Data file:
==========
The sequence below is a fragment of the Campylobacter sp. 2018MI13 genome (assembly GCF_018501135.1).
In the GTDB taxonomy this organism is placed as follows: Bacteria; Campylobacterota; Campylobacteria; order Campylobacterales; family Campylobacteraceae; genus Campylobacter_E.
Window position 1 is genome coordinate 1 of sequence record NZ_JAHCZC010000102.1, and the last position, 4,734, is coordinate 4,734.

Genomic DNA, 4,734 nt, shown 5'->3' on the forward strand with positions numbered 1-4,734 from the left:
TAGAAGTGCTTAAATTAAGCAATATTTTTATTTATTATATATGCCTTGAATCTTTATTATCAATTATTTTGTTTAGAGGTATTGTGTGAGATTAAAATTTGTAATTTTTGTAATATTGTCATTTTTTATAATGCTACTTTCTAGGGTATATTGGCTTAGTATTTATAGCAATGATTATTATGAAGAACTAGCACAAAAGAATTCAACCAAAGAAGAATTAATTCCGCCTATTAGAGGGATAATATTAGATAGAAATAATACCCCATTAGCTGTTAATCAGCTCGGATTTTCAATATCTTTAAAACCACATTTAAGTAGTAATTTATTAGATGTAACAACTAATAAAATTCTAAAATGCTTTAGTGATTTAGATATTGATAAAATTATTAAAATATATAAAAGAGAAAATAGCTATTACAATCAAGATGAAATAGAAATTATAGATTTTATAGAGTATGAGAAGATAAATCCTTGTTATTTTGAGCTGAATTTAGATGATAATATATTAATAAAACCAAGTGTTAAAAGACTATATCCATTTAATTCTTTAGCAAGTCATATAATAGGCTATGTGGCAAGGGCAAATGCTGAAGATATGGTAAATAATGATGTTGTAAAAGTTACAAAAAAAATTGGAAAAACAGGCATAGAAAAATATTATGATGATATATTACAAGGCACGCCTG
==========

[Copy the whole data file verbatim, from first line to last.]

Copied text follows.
The sequence below is a fragment of the Campylobacter sp. 2018MI13 genome (assembly GCF_018501135.1).
In the GTDB taxonomy this organism is placed as follows: Bacteria; Campylobacterota; Campylobacteria; order Campylobacterales; family Campylobacteraceae; genus Campylobacter_E.
Window position 1 is genome coordinate 1 of sequence record NZ_JAHCZC010000102.1, and the last position, 4,734, is coordinate 4,734.

Genomic DNA, 4,734 nt, shown 5'->3' on the forward strand with positions numbered 1-4,734 from the left:
TAGAAGTGCTTAAATTAAGCAATATTTTTATTTATTATATATGCCTTGAATCTTTATTATCAATTATTTTGTTTAGAGGTATTGTGTGAGATTAAAATTTGTAATTTTTGTAATATTGTCATTTTTTATAATGCTACTTTCTAGGGTATATTGGCTTAGTATTTATAGCAATGATTATTATGAAGAACTAGCACAAAAGAATTCAACCAAAGAAGAATTAATTCCGCCTATTAGAGGGATAATATTAGATAGAAATAATACCCCATTAGCTGTTAATCAGCTCGGATTTTCAATATCTTTAAAACCACATTTAAGTAGTAATTTATTAGATGTAACAACTAATAAAATTCTAAAATGCTTTAGTGATTTAGATATTGATAAAATTATTAAAATATATAAAAGAGAAAATAGCTATTACAATCAAGATGAAATAGAAATTATAGATTTTATAGAGTATGAGAAGATAAATCCTTGTTATTTTGAGCTGAATTTAGATGATAATATATTAATAAAACCAAGTGTTAAAAGACTATATCCATTTAATTCTTTAGCAAGTCATATAATAGGCTATGTGGCAAGGGCAAATGCTGAAGATATGGTAAATAATGATGTTGTAAAAGTTACAAAAAAAATTGGAAAAACAGGCATAGAAAAATATTATGATGATATATTACAAGGCACGCCTG